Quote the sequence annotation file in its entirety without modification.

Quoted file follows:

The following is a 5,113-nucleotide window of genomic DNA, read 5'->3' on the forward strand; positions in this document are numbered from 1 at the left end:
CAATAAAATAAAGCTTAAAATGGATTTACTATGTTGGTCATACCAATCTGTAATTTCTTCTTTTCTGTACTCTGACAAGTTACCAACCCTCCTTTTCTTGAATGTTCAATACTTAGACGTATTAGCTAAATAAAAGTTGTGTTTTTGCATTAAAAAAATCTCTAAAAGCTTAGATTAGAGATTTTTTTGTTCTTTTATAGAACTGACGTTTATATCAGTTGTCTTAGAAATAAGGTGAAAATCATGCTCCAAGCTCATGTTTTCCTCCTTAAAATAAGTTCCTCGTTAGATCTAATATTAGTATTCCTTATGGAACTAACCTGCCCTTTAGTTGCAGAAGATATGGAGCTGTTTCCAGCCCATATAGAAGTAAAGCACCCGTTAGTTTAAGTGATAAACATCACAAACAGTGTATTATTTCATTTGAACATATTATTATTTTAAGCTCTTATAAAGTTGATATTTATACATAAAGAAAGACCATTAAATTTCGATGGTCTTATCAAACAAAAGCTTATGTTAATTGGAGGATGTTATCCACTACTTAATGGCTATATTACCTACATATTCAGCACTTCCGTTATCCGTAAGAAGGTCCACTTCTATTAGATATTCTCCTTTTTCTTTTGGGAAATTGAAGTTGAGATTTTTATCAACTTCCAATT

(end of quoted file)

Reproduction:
The following is a 5,113-nucleotide window of genomic DNA, read 5'->3' on the forward strand; positions in this document are numbered from 1 at the left end:
CAATAAAATAAAGCTTAAAATGGATTTACTATGTTGGTCATACCAATCTGTAATTTCTTCTTTTCTGTACTCTGACAAGTTACCAACCCTCCTTTTCTTGAATGTTCAATACTTAGACGTATTAGCTAAATAAAAGTTGTGTTTTTGCATTAAAAAAATCTCTAAAAGCTTAGATTAGAGATTTTTTTGTTCTTTTATAGAACTGACGTTTATATCAGTTGTCTTAGAAATAAGGTGAAAATCATGCTCCAAGCTCATGTTTTCCTCCTTAAAATAAGTTCCTCGTTAGATCTAATATTAGTATTCCTTATGGAACTAACCTGCCCTTTAGTTGCAGAAGATATGGAGCTGTTTCCAGCCCATATAGAAGTAAAGCACCCGTTAGTTTAAGTGATAAACATCACAAACAGTGTATTATTTCATTTGAACATATTATTATTTTAAGCTCTTATAAAGTTGATATTTATACATAAAGAAAGACCATTAAATTTCGATGGTCTTATCAAACAAAAGCTTATGTTAATTGGAGGATGTTATCCACTACTTAATGGCTATATTACCTACATATTCAGCACTTCCGTTATCCGTAAGAAGGTCCACTTCTATTAGATATTCTCCTTTTTCTTTTGGGAAATTGAAGTTGAGATTTTTATCAACTTCCAATT